New opinions — IAC remand and a race-discrimination appeal loss

Two interesting opinions today.

First up is a rarity. Normally, claims of ineffective assistance of counsel (IAC) are not considered on direct appeal and must wait until habeas/2255. But today CA3 reached an IAC claim on appeal because the defendant might not be eligible for habeas because he is not in custody. The panel held that the defendant’s counsel was prejudiced by trial counsel’s failure to argue that a VI harassment statute violated the 1st Amendment, and it remanded for factfinding as to whether counsel’s performance was deficient. The remand is important because it reflects the court’s focus on counsel’s actual reasons. Significant case for habeas lawyers like me.

The case is Government v. Vanterpool. Opinion by Greenaway, joined by Rendell and Fuentes. Arguing counsel were Kyle Waldner for the defendant and Kimberley Salisbury for the government.

The day’s other case arises from suits brought by African American students against a wealthy suburban school district. A core allegation was that the district discriminated against African American students in deciding who is assigned to special education classes. The district court ruled for the district, and today a divided CA3 panel affirmed.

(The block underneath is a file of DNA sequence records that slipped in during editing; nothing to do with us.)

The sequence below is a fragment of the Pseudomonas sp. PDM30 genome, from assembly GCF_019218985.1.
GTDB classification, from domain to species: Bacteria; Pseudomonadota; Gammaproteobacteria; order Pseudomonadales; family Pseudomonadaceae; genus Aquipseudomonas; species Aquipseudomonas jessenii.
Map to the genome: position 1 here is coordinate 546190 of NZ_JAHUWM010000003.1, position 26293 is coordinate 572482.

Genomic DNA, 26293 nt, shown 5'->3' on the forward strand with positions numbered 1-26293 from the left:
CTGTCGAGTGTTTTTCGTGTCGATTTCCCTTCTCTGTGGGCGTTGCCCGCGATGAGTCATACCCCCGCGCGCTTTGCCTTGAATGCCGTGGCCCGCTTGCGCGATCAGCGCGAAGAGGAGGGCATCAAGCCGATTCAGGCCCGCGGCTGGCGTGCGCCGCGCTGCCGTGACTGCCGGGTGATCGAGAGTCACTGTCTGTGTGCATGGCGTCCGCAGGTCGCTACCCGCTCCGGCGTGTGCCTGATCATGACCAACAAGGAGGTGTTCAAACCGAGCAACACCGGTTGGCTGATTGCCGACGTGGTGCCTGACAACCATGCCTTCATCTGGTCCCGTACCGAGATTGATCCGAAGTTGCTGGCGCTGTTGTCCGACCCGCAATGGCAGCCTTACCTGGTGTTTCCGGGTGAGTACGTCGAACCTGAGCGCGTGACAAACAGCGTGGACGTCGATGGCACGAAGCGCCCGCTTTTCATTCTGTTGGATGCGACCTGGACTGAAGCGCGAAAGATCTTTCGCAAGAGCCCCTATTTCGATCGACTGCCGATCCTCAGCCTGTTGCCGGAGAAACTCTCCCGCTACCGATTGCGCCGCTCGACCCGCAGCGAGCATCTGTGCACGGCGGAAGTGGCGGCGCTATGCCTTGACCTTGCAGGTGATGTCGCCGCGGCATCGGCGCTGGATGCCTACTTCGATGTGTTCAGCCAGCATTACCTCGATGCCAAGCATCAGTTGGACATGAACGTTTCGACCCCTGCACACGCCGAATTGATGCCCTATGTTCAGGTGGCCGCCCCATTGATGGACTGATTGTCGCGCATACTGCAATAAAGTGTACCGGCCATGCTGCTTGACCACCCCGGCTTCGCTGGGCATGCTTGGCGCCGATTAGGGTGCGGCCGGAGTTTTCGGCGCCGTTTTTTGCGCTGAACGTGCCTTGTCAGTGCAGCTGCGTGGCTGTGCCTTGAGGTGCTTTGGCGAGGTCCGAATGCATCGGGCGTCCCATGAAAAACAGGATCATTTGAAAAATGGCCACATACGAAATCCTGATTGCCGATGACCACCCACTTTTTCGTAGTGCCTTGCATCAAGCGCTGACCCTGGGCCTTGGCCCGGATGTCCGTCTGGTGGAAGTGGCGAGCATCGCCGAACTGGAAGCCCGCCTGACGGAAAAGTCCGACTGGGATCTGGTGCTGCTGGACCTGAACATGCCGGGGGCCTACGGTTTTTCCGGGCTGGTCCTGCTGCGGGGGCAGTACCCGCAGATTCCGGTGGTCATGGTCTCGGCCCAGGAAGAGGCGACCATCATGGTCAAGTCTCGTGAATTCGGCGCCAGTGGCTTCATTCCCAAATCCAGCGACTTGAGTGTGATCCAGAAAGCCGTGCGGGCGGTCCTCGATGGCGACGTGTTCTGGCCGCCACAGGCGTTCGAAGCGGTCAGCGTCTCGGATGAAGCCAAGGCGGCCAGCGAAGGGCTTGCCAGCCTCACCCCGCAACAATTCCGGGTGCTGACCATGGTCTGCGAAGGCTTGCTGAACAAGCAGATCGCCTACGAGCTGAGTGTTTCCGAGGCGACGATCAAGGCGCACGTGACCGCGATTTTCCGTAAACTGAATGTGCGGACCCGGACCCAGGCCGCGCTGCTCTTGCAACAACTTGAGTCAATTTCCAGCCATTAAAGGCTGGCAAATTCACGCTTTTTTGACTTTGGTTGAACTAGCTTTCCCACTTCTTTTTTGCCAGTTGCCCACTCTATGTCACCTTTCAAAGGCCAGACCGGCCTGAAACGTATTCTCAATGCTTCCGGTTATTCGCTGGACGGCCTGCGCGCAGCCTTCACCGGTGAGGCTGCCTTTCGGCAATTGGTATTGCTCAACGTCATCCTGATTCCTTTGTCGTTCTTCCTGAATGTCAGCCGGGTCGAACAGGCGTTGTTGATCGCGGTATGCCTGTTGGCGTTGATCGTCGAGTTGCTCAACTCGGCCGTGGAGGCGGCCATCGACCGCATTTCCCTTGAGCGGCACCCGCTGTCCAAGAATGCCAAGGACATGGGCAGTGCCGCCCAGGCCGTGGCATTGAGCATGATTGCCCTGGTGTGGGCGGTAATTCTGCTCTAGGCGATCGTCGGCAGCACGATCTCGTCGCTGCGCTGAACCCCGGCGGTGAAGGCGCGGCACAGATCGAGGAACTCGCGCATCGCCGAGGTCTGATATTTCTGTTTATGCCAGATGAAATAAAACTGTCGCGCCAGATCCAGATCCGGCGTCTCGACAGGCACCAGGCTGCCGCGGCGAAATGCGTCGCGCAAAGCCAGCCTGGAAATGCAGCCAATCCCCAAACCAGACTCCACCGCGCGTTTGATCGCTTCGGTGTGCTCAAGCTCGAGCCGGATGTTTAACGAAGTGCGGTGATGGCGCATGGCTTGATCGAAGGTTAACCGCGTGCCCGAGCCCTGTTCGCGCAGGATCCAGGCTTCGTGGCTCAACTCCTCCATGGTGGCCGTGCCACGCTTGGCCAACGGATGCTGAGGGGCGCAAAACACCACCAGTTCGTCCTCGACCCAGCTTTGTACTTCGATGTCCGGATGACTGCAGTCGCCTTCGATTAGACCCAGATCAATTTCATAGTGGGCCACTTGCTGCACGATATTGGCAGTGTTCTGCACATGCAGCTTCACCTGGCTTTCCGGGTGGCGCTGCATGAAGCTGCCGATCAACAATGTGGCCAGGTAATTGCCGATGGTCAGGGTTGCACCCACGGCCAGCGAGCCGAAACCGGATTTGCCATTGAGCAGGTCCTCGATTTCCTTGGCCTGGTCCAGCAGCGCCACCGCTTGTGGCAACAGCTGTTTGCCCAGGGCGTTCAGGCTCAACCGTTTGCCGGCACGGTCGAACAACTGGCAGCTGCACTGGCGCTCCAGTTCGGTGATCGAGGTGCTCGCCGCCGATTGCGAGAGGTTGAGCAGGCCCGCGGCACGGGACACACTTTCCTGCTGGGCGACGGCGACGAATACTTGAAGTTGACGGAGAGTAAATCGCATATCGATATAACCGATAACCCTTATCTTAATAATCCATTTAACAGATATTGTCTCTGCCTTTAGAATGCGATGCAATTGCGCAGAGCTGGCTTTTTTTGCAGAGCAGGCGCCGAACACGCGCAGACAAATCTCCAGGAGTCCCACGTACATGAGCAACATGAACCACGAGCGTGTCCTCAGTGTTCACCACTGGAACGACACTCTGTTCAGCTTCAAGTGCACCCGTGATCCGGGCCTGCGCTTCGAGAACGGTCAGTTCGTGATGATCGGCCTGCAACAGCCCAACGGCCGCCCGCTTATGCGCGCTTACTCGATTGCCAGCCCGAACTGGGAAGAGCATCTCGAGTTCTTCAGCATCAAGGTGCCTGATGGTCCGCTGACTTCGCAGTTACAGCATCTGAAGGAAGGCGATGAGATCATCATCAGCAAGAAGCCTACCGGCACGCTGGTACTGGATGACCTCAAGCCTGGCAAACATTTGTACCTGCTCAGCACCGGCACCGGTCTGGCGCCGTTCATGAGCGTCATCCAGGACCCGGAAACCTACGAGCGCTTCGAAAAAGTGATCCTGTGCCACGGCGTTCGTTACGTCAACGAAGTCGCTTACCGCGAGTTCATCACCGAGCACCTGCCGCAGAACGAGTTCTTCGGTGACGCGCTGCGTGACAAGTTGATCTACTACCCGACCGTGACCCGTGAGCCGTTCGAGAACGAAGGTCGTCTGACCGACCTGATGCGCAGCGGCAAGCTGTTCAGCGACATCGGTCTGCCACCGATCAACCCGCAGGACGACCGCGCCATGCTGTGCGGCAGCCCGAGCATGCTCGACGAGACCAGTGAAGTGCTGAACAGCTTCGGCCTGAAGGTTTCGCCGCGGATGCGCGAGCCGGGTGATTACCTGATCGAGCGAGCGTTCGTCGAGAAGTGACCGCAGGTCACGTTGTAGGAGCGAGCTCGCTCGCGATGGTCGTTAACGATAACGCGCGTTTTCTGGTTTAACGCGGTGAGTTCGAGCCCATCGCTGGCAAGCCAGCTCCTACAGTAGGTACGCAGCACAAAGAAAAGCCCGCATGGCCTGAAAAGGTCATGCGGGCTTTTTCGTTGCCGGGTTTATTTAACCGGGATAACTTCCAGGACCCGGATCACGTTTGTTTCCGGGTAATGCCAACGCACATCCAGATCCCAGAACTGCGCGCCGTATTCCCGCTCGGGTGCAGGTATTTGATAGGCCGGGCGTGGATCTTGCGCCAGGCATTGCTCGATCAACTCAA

The case is Blunt v. Lower Merion School District. Opinion by Greenberg, joined by Ambro (except for one subsection); dissent by McKee (except for two subsections).

McKee’s 53-page dissent begins:

Today we hold that a group of African-American
parents and students have not produced  sufficient evidence to
have a jury decide if race is a factor in how African-American
students are assigned to special education classes in their
school district. My colleagues reach this result even though
the record contains numerous issues of disputed  fact that
would support plaintiffs’ claims if a jury resolved those
disputes in the plaintiffs’ favor.
The allegations here are not pretty. No one likes to
think that a school district, especially one with an outstanding
educational reputation, allows race to be a factor in assigning
African-American students to special education classes.
However, there is sufficient evidence on this record to
establish that a trial is warranted to determine whether this
school district did exactly that. I therefore write separately to
express my strong disagreement with my colleagues’
conclusion that these plaintiffs cannot survive summary